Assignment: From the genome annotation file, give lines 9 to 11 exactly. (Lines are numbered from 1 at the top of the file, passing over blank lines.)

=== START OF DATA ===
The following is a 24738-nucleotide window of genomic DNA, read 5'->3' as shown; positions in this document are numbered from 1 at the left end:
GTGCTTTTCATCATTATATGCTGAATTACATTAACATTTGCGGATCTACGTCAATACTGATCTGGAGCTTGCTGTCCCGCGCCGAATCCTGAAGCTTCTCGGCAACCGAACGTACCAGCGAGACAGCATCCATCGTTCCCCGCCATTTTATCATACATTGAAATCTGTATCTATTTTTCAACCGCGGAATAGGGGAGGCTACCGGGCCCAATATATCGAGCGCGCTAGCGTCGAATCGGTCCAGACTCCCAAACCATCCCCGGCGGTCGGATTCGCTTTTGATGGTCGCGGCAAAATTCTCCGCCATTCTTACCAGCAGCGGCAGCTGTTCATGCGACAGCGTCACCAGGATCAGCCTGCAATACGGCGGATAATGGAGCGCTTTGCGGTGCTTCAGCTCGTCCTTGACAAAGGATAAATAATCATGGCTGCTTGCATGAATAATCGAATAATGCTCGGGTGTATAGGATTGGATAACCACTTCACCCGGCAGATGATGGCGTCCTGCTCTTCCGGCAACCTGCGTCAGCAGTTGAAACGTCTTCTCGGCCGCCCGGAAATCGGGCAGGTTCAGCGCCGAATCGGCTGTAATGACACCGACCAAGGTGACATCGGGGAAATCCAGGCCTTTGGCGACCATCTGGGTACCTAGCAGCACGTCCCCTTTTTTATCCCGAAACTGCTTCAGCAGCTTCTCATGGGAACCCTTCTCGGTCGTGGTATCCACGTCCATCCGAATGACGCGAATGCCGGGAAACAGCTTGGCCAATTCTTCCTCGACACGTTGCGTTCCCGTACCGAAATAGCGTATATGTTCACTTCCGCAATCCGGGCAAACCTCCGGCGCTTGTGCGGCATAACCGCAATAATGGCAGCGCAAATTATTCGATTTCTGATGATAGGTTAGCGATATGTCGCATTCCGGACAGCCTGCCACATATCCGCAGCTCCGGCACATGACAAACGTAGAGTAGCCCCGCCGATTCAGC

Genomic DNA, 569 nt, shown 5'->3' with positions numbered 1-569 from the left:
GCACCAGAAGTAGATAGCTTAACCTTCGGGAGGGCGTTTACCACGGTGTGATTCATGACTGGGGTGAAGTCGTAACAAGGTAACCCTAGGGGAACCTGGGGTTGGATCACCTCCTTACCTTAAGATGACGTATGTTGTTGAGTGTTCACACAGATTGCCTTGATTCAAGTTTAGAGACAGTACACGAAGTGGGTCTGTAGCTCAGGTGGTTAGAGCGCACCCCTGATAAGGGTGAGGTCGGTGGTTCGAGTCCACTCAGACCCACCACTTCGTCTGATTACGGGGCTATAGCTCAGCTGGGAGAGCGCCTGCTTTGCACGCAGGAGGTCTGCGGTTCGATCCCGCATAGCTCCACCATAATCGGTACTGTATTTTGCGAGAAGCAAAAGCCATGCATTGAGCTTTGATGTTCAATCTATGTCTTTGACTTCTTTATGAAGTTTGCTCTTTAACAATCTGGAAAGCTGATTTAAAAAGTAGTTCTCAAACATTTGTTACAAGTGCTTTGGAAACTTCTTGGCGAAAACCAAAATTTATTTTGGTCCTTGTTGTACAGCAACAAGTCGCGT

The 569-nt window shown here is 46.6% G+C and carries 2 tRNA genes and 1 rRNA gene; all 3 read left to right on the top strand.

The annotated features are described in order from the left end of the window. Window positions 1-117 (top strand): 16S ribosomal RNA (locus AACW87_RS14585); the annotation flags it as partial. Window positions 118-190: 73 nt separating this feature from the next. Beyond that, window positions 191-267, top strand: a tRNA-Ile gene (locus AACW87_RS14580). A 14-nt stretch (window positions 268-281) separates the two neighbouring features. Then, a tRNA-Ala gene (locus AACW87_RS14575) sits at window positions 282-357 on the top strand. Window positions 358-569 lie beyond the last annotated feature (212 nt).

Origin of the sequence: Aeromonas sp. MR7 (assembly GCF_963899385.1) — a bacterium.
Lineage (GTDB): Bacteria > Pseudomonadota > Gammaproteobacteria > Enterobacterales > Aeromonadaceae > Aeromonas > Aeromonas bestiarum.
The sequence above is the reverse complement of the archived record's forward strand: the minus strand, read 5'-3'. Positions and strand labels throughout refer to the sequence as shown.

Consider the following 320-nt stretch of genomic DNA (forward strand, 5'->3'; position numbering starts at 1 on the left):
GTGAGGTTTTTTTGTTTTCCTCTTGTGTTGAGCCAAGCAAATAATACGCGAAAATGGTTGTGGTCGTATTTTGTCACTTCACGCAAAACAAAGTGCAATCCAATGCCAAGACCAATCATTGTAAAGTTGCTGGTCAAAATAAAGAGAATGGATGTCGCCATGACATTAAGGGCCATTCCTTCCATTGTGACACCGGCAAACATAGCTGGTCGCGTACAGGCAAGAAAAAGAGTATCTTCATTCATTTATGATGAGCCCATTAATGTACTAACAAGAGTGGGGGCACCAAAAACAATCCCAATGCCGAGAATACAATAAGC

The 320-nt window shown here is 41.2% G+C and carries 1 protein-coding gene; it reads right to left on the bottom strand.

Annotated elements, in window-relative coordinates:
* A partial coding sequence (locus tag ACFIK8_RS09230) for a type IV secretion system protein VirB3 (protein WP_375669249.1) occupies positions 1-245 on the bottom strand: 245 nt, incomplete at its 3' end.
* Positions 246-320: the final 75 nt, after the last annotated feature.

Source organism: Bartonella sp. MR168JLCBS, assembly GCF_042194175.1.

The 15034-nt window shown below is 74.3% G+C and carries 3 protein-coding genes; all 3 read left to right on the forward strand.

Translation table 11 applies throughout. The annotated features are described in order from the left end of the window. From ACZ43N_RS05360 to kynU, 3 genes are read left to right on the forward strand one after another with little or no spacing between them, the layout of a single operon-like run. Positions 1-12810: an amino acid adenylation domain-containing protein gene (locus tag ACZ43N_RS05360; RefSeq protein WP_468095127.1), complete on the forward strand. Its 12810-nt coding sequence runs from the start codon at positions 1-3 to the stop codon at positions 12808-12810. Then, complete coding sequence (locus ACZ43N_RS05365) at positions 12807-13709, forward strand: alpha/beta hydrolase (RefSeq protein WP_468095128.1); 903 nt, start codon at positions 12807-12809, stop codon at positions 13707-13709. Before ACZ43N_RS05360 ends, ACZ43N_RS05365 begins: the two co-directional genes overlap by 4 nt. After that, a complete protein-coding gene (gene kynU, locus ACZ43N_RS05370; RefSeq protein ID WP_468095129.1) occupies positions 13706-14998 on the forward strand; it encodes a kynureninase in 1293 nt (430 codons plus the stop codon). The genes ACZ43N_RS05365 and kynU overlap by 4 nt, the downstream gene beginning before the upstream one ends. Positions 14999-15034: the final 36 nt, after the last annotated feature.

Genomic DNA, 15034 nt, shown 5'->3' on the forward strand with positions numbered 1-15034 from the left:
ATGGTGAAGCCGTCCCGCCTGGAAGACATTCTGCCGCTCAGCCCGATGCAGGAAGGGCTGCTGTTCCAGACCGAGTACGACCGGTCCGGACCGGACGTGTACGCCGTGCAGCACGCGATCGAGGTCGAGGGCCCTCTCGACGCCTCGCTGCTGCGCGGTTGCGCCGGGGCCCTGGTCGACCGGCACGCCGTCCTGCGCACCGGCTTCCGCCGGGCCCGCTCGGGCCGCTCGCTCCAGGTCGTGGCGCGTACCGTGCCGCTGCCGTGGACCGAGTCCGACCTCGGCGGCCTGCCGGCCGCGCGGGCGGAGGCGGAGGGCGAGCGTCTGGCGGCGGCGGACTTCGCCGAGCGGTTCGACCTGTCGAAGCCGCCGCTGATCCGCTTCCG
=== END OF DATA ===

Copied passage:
The sequence above is the reverse complement of the archived record's forward strand: the minus strand, read 5'-3'. Positions and strand labels throughout refer to the sequence as shown.

Consider the following 320-nt stretch of genomic DNA (forward strand, 5'->3'; position numbering starts at 1 on the left):
GTGAGGTTTTTTTGTTTTCCTCTTGTGTTGAGCCAAGCAAATAATACGCGAAAATGGTTGTGGTCGTATTTTGTCACTTCACGCAAAACAAAGTGCAATCCAATGCCAAGACCAATCATTGTAAAGTTGCTGGTCAAAATAAAGAGAATGGATGTCGCCATGACATTAAGGGCCATTCCTTCCATTGTGACACCGGCAAACATAGCTGGTCGCGTACAGGCAAGAAAAAGAGTATCTTCATTCATTTATGATGAGCCCATTAATGTACTAACAAGAGTGGGGGCACCAAAAACAATCCCAATGCCGAGAATACAATAAGC